I should pause and point out this viewing guide is not for everyone. I am sure there are TNG fans who are completionists. They do not want to miss the tiniest character moment — and skipping episodes, including episodes they themselves find underwhelming, would prompt a Picard-style speech about duty. If that rings true, this guide is not for you. In fact, I daresay you will find it logical to live long and prosper elsewhere.

This viewing guide is for the fans who want an abbreviated binge watch. It cuts down on turkeys and subpar episodes that don’t contribute to big character moments or major payoff later. It’s also a guide for those fans who want to introduce new viewers to TNG the same way you might introduce a friend to a band you love: not with every song from every album from the beginning, but with a curated playlist. If these new viewers find they absolutely love the show, those “deep cuts” are there for a rewatch.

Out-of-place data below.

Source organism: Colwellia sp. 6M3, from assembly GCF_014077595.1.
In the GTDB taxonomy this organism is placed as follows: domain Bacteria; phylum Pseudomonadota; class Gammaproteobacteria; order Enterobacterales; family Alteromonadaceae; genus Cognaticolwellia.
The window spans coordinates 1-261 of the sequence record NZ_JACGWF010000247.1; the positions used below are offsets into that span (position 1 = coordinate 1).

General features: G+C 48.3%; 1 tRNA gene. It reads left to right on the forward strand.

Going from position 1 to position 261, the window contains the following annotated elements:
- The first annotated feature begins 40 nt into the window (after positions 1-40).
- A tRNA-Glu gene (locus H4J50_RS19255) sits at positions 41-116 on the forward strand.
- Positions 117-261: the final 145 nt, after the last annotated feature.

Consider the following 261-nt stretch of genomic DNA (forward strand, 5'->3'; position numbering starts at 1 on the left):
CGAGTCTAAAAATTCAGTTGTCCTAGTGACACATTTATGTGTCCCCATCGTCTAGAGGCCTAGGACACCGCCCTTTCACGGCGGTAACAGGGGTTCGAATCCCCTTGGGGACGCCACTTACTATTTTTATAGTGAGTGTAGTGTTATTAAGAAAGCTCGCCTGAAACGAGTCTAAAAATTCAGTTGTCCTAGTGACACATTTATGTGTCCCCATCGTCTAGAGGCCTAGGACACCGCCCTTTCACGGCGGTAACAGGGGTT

For younger viewers or people who haven’t watched older TV shows in a while, remember that TNG does not match the newer series, and indeed most modern “prestige television,” in two key ways.

First, it adheres to a notion of the Status Quo common to countless shows prior to the 21st Century: no matter how big the plot developments are or how they might affect our characters, they’ve not going to change much. The very nature of the show visiting a new planet almost every episode means last week’s episode (and planet) and its problems are firmly in the past with no impact on this week’s planet.